Gall caused by a rust fungus, about 10cm across, on a large Acacia Mearnsii.
Update: Uromycladium tepperianum has been split into at least 16 different species each infecting a different range of Acacia species. The one on Acacia mearnsii is called Uromycladium murphyi. See "Diversity of gall-forming rusts (Uromycladium, Pucciniales) on Acacia in Australia" by C. Doungsa-ard et al, Persoonia vol. 40, 2018 pages 221–238.
These are bud galls on Black Wattle, which I believe are caused by Dasineura rubiformis. The species is described in Kolesik, P., Adair, R.J., and Eick, G (2005) "Nine new species of Dasineura (Diptera: Cecidomyiidae) from flowers of Australian Acacia (Mimosaceae)", Systematic Entomology 30:454-479. You can find photos on the web from south africa and portugal since this species has been released for biological control of black wattle. It was found not to affect the growth of plantation trees, but drastically reduces seed production and therefore invasiveness. Species is fairly common in Woodlands Historic Park.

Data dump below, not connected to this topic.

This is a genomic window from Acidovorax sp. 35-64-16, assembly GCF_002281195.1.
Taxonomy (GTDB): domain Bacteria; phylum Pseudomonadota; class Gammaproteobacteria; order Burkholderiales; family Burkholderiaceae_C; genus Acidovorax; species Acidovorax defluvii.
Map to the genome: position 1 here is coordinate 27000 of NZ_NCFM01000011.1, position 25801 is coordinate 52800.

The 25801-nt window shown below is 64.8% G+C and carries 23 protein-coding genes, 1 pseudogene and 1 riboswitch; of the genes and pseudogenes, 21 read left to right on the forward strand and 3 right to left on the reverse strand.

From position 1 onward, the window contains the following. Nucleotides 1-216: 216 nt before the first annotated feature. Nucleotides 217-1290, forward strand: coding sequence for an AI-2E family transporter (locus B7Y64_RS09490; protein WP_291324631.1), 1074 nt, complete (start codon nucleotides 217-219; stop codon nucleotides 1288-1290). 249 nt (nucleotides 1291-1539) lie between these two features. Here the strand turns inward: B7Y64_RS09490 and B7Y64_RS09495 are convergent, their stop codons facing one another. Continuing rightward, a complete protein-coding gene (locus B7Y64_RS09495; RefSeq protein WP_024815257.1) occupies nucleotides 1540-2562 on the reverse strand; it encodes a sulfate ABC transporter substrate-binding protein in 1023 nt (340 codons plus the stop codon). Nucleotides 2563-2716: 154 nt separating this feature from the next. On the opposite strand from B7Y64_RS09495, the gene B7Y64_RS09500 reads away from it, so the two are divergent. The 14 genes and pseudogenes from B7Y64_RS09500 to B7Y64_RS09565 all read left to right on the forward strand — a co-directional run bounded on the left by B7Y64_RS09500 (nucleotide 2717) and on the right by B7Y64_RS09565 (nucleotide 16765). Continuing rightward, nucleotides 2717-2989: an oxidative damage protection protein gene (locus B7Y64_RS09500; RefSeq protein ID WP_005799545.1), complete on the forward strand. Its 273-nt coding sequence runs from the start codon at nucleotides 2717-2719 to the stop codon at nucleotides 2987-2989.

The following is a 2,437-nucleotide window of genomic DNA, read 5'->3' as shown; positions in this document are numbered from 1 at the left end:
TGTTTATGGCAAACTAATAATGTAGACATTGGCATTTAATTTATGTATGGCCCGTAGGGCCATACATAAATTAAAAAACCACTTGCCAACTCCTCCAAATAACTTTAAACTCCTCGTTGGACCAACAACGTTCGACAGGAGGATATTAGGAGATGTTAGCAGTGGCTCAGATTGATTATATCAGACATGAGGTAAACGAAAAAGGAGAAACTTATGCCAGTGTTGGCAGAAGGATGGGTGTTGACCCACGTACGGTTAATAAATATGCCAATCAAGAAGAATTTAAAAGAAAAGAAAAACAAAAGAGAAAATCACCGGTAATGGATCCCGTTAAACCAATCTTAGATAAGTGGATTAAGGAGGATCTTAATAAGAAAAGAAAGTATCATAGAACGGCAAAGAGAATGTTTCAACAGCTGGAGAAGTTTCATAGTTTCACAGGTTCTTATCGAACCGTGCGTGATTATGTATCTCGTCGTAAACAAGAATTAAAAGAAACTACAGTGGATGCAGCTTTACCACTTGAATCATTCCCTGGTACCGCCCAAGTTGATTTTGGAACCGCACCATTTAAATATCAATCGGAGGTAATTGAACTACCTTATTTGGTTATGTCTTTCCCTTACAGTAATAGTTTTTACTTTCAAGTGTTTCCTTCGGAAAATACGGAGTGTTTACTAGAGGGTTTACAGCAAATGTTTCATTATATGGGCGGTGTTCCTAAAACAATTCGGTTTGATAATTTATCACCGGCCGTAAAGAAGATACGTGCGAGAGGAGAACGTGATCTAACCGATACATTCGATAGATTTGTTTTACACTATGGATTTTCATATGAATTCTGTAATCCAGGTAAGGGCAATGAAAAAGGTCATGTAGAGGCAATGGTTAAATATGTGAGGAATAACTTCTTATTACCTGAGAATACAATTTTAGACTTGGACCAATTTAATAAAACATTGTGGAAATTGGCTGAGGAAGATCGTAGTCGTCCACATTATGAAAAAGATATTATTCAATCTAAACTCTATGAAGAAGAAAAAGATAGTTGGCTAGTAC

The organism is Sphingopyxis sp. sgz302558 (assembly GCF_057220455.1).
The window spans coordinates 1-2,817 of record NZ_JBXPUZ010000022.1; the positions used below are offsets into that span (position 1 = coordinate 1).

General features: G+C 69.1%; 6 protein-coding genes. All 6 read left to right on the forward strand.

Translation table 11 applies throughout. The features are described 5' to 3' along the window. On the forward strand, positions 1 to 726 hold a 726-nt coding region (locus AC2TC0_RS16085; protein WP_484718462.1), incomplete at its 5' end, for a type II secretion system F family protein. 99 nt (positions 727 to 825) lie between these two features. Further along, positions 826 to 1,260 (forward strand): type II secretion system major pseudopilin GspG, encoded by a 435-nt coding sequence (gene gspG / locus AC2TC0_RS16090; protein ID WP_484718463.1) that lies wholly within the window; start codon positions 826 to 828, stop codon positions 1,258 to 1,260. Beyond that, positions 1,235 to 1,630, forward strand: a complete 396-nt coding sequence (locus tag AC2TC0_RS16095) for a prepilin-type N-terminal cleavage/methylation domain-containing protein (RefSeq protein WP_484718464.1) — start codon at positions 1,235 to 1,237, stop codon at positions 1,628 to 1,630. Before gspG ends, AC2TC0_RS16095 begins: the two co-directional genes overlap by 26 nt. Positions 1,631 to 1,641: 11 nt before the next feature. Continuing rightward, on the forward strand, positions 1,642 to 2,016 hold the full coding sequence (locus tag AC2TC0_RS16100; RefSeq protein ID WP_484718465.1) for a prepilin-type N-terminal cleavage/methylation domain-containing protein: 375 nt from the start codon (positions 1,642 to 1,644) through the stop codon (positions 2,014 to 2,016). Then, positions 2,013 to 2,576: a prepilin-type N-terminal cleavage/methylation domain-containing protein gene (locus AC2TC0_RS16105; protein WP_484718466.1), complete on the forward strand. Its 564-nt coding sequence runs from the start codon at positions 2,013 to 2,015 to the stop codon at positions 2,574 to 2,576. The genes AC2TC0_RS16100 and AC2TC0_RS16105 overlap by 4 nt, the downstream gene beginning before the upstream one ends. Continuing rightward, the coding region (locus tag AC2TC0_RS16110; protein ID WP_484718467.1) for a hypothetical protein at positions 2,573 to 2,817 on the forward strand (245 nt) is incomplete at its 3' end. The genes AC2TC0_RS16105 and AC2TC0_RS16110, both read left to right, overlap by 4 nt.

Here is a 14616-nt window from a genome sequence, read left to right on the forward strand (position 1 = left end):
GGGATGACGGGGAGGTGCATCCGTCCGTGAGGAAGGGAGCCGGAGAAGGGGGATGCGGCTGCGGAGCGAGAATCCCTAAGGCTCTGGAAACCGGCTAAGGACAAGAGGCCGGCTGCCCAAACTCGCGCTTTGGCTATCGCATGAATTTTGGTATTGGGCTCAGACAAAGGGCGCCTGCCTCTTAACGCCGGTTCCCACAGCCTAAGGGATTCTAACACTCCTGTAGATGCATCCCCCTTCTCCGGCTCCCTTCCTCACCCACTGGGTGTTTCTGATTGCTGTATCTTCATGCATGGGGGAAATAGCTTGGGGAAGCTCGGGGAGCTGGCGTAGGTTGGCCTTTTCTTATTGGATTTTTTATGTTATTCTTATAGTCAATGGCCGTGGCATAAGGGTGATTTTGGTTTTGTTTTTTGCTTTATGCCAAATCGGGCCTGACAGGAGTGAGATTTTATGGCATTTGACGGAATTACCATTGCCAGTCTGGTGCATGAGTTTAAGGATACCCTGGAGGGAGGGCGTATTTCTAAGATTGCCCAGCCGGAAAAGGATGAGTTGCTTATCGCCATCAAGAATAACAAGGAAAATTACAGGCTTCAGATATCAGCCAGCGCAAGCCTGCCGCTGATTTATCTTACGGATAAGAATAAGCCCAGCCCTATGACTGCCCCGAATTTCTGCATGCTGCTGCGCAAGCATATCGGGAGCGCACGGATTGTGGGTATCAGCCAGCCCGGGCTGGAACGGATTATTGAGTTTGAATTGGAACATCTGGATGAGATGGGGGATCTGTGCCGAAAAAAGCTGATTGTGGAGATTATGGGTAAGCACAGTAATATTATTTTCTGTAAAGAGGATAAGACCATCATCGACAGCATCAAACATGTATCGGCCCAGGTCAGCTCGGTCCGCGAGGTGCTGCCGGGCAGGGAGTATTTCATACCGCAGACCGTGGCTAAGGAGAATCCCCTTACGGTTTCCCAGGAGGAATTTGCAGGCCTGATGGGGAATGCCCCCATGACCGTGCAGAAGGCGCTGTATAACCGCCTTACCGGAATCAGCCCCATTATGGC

4 images. Single specimen <5cm, growing in damp weeds in the car park. Cap diameter 2.5 cm. Cap disintegrating. Possible(??) same species as I observed in the area 4 weeks ago and posted on NatureShare. ID appreciated.